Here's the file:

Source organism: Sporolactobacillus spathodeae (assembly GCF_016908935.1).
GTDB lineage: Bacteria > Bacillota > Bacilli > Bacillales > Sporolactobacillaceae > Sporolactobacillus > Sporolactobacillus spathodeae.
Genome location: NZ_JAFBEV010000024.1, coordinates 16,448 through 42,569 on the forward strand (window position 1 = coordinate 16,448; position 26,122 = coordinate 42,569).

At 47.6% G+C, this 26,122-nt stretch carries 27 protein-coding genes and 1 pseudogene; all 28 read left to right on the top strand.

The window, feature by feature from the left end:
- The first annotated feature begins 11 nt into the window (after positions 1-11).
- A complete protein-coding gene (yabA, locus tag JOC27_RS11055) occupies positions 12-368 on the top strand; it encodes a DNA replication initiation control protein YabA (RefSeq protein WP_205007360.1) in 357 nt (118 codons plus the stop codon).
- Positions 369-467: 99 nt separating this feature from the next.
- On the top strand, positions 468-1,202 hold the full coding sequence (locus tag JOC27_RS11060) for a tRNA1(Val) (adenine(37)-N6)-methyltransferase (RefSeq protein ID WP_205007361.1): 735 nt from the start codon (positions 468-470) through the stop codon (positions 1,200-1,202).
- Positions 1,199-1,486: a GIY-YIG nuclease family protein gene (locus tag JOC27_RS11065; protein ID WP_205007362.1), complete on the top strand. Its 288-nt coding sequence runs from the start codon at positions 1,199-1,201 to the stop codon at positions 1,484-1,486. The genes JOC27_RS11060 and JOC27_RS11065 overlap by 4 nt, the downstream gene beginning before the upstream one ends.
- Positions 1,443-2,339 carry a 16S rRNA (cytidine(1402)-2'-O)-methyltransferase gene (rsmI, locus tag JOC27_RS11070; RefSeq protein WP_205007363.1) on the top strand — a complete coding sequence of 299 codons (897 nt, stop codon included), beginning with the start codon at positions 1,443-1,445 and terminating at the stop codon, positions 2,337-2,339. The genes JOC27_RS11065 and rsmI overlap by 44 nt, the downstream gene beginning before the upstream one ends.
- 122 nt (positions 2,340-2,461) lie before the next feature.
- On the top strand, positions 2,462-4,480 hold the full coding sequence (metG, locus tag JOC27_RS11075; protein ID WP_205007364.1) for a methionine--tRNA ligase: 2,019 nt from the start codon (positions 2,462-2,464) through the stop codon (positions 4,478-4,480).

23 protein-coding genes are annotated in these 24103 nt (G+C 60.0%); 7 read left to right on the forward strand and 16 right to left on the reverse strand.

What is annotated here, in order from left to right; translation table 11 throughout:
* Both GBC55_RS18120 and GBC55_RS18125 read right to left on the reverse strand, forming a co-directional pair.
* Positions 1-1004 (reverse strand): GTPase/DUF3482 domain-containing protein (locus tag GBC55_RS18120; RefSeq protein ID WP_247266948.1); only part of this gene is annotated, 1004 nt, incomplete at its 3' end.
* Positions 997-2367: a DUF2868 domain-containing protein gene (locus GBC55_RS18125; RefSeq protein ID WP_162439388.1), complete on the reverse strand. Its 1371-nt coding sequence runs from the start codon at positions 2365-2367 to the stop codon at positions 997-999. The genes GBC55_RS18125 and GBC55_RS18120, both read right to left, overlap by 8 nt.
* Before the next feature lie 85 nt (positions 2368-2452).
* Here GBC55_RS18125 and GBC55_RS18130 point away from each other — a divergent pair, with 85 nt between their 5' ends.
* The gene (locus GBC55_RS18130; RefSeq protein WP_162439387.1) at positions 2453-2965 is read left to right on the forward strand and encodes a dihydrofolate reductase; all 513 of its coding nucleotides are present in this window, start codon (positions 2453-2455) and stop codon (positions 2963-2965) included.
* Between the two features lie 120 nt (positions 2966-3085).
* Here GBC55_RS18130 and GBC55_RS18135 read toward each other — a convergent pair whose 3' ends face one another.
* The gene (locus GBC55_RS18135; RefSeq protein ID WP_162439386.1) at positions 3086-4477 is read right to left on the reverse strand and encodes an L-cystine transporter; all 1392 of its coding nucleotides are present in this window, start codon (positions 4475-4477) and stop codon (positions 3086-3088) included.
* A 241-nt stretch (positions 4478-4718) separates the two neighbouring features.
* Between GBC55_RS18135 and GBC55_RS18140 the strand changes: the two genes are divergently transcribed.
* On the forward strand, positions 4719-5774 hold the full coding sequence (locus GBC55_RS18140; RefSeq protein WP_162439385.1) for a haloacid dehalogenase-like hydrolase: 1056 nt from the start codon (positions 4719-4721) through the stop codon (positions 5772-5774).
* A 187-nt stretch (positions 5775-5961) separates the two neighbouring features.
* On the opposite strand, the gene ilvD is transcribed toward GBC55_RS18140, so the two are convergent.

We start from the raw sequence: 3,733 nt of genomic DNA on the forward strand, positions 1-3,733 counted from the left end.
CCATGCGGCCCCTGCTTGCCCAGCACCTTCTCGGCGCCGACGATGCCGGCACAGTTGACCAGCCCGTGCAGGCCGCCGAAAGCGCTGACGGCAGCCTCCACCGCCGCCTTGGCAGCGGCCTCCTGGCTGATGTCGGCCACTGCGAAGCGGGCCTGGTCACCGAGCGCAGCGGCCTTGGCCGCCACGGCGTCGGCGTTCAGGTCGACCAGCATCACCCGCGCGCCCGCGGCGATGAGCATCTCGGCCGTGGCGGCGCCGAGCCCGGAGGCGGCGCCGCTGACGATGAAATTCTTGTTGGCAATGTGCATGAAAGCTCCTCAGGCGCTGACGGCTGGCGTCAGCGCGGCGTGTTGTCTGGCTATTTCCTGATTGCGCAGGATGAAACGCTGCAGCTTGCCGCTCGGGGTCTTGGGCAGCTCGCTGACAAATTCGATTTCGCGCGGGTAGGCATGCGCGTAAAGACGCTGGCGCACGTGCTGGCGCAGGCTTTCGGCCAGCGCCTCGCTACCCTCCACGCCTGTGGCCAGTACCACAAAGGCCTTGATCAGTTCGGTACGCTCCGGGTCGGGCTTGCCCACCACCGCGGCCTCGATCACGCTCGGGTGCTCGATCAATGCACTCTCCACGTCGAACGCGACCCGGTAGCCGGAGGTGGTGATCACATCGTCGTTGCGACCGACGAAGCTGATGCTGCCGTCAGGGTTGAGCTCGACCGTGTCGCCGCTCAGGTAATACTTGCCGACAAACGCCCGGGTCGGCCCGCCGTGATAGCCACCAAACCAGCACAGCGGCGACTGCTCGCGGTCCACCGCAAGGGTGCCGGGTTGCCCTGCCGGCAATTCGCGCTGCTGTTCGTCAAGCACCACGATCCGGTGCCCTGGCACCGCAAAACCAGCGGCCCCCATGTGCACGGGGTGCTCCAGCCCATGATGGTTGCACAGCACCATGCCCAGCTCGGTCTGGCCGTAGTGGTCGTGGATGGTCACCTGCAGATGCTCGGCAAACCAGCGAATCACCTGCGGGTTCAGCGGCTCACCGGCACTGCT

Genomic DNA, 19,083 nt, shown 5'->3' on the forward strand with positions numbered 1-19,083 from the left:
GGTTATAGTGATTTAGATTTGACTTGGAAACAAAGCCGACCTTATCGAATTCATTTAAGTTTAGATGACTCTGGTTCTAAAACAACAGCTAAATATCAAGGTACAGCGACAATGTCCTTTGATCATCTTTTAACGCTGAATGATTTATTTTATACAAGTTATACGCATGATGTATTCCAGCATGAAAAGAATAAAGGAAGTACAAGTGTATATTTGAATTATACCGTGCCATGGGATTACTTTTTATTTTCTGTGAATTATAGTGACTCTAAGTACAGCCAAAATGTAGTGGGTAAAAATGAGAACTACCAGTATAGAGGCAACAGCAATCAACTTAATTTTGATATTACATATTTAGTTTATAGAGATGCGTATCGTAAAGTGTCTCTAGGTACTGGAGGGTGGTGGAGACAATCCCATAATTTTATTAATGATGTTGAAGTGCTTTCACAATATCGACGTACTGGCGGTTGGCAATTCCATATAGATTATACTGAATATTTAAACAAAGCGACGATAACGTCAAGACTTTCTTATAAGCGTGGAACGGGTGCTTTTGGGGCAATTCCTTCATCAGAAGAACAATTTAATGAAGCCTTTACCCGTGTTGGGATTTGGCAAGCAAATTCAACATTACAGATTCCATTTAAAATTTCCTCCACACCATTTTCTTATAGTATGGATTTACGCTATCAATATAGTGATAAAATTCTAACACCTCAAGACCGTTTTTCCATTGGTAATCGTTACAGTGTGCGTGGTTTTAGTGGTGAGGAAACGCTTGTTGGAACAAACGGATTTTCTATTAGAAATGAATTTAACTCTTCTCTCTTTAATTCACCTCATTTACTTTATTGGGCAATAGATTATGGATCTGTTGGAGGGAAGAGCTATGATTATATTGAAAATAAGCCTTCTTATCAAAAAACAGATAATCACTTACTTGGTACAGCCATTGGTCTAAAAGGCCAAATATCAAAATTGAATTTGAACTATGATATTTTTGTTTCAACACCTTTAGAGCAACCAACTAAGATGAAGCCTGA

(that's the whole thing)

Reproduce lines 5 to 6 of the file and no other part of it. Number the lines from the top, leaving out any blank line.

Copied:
The window, feature by feature from the left end:
- The first annotated feature begins 11 nt into the window (after positions 1-11).